MORE TESTS, MORE COMPLEX SYSTEMS, LESS TIME
The need for sustainable mobility today continues to power innovation in the automotive field. Foremost among the trends in this field has been the push for electrification across global sectors. In India, the government has begun creating charging infrastructure and policy frameworks so that by 2030 more than 30 % of vehicles are electric vehicles.
In parallel, major players in the country are currently making efforts to further the cause of hybrid vehicles as natural evolution of the electrification process. But how do we welcome this transition among testers? Battery electric powertrain technology and internal combustion engine (ICE) powertrain technology are fundamentally different, requiring completely different set of tests and test capabilities. Integrating these two technologies in a hybrid vehicle may lead to a dramatic rise in test time and costs. The key to success here lies in understanding the challenges that exist in integrating these two technologies and developing solutions based on the insights gained.
HOW A HYBRID POWERTRAIN EVOLVES
One of the main differences between existing and EV powertrain technology lies in how their components are tested. The ICE involves physical testing in terms of combustion mechanics, pressures, temperatures, fluids and power transfer. The electric powertrain, on the other hand, depends on electrical testing, with power electronics and switching frequencies, voltages and currents, and induction and back EMF (electromotive force) being important.
Combining these technologies to create a hybrid powertrain involves integration testing to ensure that the system responds appropriately in all driving conditions and scenarios. The resultant powertrain is more complex in nature than either of its original systems and thus presents more opportunities for failure (1).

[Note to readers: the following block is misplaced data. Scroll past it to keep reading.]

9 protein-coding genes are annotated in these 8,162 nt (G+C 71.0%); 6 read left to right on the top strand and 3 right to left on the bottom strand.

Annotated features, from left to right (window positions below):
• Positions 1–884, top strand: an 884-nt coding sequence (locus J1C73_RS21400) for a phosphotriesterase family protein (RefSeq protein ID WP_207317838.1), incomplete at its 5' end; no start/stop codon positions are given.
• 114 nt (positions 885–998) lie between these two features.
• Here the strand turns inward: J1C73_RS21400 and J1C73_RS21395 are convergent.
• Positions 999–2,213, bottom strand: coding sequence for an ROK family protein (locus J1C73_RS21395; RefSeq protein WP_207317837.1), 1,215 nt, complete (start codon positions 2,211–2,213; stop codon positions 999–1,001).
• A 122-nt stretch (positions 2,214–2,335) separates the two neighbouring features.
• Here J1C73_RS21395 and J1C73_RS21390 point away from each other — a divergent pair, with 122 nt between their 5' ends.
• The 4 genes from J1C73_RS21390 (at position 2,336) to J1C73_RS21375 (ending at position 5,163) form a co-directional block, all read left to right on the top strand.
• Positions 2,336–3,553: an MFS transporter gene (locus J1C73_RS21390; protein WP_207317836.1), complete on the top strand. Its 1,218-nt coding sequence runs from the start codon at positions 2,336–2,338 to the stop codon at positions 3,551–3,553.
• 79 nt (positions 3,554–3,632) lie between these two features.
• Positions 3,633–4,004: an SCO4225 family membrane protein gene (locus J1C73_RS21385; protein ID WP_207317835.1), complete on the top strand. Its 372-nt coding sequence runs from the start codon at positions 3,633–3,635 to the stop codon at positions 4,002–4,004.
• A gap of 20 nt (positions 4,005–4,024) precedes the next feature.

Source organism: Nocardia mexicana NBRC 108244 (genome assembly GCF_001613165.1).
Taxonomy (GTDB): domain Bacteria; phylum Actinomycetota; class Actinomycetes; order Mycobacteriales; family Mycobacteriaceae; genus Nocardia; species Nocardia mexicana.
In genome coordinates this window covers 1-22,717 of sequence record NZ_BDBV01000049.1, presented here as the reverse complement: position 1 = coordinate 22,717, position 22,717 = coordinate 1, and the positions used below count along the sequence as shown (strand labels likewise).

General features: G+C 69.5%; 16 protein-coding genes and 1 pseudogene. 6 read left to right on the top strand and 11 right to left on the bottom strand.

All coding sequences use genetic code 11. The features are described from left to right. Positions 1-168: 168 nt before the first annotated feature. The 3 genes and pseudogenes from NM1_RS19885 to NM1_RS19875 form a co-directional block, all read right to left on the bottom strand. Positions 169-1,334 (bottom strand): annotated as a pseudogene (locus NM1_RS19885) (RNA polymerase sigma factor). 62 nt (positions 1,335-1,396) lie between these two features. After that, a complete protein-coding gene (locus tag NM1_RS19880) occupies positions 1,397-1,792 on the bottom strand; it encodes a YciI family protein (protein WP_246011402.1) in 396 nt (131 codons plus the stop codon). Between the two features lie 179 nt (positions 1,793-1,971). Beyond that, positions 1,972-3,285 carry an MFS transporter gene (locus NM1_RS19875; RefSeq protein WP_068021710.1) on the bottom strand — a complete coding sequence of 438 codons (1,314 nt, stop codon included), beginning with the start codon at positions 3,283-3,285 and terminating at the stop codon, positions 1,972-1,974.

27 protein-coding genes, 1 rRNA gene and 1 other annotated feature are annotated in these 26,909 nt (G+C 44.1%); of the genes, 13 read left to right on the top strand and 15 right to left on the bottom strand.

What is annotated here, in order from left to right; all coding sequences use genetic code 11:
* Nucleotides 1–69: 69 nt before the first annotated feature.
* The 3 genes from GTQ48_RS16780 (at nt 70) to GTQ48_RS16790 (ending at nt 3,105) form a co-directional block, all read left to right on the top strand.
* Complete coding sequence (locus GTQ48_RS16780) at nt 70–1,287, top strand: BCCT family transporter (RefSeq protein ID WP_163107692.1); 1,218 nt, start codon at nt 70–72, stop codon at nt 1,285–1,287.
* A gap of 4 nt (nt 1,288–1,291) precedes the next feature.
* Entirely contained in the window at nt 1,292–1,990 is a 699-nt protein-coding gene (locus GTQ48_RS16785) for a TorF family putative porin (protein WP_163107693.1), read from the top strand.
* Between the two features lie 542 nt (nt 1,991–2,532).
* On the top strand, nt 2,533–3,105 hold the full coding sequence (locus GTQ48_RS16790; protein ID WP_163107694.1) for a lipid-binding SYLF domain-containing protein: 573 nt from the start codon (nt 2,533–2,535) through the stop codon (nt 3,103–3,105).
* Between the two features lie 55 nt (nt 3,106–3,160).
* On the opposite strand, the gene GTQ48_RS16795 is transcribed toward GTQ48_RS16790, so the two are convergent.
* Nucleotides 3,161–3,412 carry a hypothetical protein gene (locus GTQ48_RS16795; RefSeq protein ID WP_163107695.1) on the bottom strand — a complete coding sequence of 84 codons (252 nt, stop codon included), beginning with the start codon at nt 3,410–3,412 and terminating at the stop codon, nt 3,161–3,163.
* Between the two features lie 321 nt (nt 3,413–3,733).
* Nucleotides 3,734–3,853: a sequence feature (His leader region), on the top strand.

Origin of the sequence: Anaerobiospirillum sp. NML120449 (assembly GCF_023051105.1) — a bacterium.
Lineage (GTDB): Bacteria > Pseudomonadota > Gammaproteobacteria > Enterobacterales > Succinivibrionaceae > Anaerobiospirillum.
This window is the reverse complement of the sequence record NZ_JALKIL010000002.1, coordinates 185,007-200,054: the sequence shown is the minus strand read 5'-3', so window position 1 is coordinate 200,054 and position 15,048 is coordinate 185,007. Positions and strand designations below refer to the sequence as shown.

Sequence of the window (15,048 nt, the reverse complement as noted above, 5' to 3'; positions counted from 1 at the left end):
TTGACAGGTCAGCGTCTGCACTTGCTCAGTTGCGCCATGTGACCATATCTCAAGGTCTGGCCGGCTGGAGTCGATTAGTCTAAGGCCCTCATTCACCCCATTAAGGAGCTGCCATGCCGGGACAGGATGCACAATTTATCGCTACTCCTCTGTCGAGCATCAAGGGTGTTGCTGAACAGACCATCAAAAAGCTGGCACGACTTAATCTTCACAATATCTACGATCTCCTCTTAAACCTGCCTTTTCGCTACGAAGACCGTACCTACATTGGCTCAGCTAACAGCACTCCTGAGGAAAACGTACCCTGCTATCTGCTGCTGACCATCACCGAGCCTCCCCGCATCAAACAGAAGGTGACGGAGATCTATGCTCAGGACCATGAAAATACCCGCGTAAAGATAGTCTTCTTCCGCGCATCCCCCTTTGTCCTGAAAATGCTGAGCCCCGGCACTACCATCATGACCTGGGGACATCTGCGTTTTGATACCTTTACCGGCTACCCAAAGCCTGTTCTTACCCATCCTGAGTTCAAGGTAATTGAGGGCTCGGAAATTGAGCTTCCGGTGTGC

HYBRID VEHICLE TESTING: TOOLS OF THE TRADE
Test engineers, hence, must look to devise extensive integration test coverage that can map new test requirements introduced by electric powertrain components and ensure the two technologies work together seamlessly to deliver on all hybrid design goals. Here are some of the test tools that have evolved to help them meet these goals:
HIGHER FIDELITY & MORE COMPLEX MODELLING
The motors and inverters within EVs tend to display non-linear behaviour over their operation range, a situation that current ICE hardware-in-the-loop (HIL) testing cannot handle. So, test system providers like National Instruments and others are developing Field Programmable Gate Arrays (FPGA)-based simulation tools to facilitate running models from specialised electrical modelling tools in the micro-second range loop rates necessary. Subaru has successfully implemented such a system and reduced test time to 1/20th of the estimated time for equivalent testing on a dyno.